Colin's total of the number of prisoners taken differs from mine, possibly explained by the numbers swelling after the initial surrender.

A meeting was promised with the Yugoslav Fourth Army commander at 7.30 pm but he did not turn up and the General rightly judged that the Slavs were stalling for time. They assured us their commander would be there at 8.30 next morning but, when he did not show up, General Freyberg gave the order to carry on with the advance.

The Yugoslavs had fought hard and well against the Germans and had been subjected to many atrocities. However, although they had previously agreed with the Allies not to take Trieste, they had entered the city before us forcing the Germans to consolidate on various strong points. Obviously they had hoped to subdue the city before we arrived, but the speed of our advance had upset their calculations. Instead of presenting us with a fait accompli, which they would have exploited to the utmost, we arrived too soon for their liking and they regarded us as intruders. Under these uncomfortable circumstances, we pushed on to cover the last 20 miles of our advance.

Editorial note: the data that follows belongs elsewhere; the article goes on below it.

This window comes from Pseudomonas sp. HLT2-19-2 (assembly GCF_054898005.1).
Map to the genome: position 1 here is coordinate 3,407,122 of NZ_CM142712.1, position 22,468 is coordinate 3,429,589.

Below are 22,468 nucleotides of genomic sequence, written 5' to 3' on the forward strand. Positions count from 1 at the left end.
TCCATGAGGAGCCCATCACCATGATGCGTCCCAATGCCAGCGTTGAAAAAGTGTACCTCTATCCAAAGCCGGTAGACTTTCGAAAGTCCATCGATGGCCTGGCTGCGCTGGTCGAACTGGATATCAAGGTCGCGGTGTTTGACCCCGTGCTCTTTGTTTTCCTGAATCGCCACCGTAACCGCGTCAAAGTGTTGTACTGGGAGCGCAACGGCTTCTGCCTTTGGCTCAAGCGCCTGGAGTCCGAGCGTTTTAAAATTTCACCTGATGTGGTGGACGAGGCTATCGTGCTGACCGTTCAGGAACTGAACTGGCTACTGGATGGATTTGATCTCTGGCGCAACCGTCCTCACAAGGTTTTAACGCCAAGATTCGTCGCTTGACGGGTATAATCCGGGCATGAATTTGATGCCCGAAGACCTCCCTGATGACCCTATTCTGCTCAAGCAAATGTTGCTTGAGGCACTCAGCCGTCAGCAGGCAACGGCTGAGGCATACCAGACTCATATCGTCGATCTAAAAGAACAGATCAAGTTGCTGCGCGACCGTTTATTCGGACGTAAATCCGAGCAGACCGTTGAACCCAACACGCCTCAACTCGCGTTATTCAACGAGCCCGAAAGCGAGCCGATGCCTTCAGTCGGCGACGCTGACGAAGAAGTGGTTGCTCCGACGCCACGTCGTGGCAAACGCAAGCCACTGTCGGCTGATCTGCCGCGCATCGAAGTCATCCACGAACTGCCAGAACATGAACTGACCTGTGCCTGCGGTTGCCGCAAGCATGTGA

At 8.30 am, the 22nd Battalion at the head of the New Zealand Division, with a troop of 12th Lancers scouting ahead, pressed on along the coast road towards the city. There was a fork in the road at Sistiana, giving the brigade a two-pronged approach to Trieste, and the Divisional Cavalry had been brought forward immediately behind the 22nd to exploit the top road. We encountered a road block at Sistiana so I sent forward some carriers, a platoon of infantry and a troop of tanks to deal with them, when much to our amazement, a Jeep came hurtling along the road from behind us. Passing page 168 our stationary column and, in spite of our signals to stop, it drove straight into a hail of German machine gun fire.